Japan’s National Security Secretariat (NSS) has been tasked to ramp up the country’s fight against infectious diseases amid the extensive spread of the novel coronavirus, The Sankei Shimbun learned on March 6.
Given the broad social, economic, and institutional impacts of the coronavirus disease and fast-spreading infectious diseases that might break out in the future, the government considers them a threat to Japan’s national security, according to knowledgeable sources.
The government plans to thoroughly review current arrangements for blocking pathogenic agents’ entry into Japan from overseas. Tokyo is seeking more effective immigration screening for non-Japanese, with an “Economic Division,” which will be added to the NSS in April, playing a pivotal role, they said.
The NSS supports Japan’s National Security Council (NSC), which gathers information promptly on security-related issues, makes important policy decisions, and coordinates the formulation and implementation of policies with other ministries and agencies. Preparatory work for launching the new Economic Division has been underway since 2019. The division will be officially inaugurated in April, with a staff of about 20 officials.
With the easy movement of people across national borders, pathogenic viruses and microbes have found ready paths to diffuse rapidly on a global scale. Controlling the spread of infectious diseases against the backdrop of the fast-moving spread of the new coronavirus has become a key role of the NSS.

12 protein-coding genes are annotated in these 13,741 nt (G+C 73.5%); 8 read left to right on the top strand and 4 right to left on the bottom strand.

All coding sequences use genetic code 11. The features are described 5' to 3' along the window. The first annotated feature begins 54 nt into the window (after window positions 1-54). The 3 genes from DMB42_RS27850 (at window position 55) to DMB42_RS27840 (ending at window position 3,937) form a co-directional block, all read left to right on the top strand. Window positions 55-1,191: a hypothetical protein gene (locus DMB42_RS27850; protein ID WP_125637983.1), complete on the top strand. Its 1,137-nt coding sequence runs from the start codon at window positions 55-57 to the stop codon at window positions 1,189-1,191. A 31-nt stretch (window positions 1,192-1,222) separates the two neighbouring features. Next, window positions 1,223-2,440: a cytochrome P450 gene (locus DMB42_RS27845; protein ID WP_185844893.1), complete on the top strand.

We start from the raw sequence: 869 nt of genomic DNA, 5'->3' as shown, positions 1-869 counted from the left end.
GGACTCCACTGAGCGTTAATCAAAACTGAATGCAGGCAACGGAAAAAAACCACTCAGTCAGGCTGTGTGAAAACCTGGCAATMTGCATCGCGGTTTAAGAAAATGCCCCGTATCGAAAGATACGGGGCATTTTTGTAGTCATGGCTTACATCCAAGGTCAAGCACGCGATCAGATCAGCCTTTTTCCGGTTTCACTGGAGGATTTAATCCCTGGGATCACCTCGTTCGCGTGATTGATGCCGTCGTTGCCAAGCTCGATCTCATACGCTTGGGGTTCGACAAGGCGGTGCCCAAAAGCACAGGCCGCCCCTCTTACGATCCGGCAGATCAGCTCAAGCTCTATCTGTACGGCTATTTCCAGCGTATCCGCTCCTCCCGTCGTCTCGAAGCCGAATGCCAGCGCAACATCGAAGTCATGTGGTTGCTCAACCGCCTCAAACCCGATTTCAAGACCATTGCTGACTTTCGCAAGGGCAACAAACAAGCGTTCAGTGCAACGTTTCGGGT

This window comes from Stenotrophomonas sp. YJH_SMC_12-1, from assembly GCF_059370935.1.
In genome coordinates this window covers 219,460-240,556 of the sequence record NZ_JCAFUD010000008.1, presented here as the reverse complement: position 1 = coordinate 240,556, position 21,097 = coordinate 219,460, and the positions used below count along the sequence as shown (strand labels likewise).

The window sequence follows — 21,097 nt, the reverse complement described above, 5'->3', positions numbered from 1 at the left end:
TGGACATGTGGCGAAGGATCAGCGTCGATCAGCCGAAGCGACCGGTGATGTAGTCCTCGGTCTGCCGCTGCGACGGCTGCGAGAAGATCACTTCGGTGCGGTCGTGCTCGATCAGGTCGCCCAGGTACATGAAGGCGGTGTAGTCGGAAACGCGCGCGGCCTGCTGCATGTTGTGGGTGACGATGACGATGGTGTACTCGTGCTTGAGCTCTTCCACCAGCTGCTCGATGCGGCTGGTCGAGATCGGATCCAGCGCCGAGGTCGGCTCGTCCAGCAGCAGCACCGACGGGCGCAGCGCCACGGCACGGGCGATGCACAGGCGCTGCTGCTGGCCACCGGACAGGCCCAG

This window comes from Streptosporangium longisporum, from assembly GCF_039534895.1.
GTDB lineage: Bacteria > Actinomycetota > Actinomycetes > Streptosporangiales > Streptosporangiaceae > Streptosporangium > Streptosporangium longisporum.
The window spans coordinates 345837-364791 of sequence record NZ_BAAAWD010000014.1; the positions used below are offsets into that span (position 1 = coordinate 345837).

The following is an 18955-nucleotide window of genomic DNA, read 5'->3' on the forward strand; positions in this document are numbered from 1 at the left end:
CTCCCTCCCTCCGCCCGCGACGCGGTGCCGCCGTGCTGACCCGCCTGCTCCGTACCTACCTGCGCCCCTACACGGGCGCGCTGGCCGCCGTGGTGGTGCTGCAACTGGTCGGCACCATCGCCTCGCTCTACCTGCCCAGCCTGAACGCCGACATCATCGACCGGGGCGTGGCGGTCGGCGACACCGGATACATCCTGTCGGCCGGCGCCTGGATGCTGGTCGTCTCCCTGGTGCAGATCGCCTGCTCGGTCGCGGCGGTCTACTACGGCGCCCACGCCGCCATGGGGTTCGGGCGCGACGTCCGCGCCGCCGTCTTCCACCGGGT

The approach reflects mounting concerns that infectious diseases, if not contained at the border, could become a systemic menace to the country’s social and economic well-being. The government has viewed its countermeasures against COVID-19, the disease caused by the novel coronavirus, as a national security priority, applying mutatis mutandis to such steps as restricting immigration from infected regions.
On January 31, the government issued a decision to prohibit the entry of a non-Japanese who had stayed in China’s Hubei province, where the virus originated. The legal grounds were based on Japan’s Immigration Control Law, specifically the first clause of Article 5, Item 14, that provides for the denial of entry to those having the potential of doing harm to Japan’s public security or national interests.
In this case, “Japan’s national interests” were interpreted broadly to include national security, according to a senior government official. This legal interpretation was also employed when subsequently the geographical scope of the ban on arrivals from overseas was widened to include such areas as China’s eastern coastal province of Zhejiang and South Korea’s southeastern city of Daegu.
The new Economic Division of the NSS is intended to help boost Japan’s collaboration with the United States, in light of China’s rise in both economic and military spheres, with a view to preventing state-of-the-art technologies from leaking abroad and securing the maritime interests of Tokyo and Washington. The division will also be tasked with frontline measures, such as handling restrictions on the movement of people considered a possible risk to Japan’s national security, and immigration controls that could result in the refusal of entry into Japan.
In addition, the NSS will join in a discussion with intelligence agencies of other countries on mechanisms to quickly limit the movement of people in the event of the emergence of new strains of infectious diseases in the future. Japan will also work on developing its own unique capabilities to collect information on new infectious diseases, apart from those of the World Health Organization and diplomatic missions abroad, such as fact finding surveys in the actual disease-plagued areas.